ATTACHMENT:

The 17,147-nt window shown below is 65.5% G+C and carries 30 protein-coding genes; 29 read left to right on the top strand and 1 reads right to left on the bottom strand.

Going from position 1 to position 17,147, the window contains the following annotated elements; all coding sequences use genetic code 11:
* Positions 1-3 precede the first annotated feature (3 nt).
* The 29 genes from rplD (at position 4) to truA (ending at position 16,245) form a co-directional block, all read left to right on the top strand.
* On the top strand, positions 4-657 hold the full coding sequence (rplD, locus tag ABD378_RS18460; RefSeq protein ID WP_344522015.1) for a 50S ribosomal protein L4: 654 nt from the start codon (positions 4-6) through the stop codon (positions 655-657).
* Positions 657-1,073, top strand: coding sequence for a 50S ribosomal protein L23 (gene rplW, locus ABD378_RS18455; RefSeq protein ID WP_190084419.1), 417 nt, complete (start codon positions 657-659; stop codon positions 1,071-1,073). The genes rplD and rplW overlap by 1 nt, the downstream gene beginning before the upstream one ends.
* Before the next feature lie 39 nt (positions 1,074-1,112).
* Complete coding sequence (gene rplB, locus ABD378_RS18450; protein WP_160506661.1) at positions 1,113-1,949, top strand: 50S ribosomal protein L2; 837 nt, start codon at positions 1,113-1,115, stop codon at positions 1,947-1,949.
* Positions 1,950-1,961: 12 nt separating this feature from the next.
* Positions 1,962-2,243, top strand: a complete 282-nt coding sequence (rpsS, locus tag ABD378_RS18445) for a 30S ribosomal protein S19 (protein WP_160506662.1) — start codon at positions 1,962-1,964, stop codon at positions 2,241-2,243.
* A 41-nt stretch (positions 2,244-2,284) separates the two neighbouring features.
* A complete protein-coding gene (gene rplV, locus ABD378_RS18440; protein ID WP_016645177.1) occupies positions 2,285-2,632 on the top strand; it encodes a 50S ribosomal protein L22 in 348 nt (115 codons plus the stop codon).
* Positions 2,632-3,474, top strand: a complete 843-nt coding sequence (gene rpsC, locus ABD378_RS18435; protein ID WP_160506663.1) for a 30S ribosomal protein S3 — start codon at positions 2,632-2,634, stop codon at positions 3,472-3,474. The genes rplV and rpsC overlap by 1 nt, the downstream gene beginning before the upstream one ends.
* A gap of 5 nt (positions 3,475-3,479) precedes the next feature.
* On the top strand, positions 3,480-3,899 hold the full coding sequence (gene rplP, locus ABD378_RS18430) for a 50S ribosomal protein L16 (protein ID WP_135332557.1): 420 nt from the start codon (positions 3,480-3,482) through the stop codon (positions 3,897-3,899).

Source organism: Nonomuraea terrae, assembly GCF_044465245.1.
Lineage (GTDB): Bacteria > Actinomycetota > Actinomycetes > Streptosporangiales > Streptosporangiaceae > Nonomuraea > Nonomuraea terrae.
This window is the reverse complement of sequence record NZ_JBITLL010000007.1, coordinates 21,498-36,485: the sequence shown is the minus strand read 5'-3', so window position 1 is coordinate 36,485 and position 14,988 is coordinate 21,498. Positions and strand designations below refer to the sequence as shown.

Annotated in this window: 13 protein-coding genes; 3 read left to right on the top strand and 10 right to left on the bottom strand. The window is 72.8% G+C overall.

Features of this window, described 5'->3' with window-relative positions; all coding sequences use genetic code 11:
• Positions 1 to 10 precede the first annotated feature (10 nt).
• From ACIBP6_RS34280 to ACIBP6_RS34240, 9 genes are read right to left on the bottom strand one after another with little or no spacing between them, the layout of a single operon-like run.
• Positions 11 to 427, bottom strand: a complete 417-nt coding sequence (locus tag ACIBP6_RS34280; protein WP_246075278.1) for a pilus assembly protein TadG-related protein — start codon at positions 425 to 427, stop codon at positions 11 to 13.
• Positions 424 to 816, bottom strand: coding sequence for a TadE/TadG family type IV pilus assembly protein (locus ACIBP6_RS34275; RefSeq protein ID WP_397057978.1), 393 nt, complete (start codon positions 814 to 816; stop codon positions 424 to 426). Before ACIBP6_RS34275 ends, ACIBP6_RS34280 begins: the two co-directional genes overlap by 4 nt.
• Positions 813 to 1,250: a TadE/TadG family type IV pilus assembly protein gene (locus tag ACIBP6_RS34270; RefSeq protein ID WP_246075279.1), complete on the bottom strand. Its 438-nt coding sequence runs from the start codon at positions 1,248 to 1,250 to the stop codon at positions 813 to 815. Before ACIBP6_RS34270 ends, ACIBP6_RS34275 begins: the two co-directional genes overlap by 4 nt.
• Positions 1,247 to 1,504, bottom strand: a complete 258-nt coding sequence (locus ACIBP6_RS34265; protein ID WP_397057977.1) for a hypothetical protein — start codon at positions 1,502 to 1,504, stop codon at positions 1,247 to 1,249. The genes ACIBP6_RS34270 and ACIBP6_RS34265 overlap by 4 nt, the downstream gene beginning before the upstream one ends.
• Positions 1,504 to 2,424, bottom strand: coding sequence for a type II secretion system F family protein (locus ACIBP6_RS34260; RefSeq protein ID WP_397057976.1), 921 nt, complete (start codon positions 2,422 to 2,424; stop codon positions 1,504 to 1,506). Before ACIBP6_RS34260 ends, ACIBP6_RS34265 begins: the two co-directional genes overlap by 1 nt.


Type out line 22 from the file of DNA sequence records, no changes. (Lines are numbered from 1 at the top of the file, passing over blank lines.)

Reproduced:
• From ACIBP6_RS34280 to ACIBP6_RS34240, 9 genes are read right to left on the bottom strand one after another with little or no spacing between them, the layout of a single operon-like run.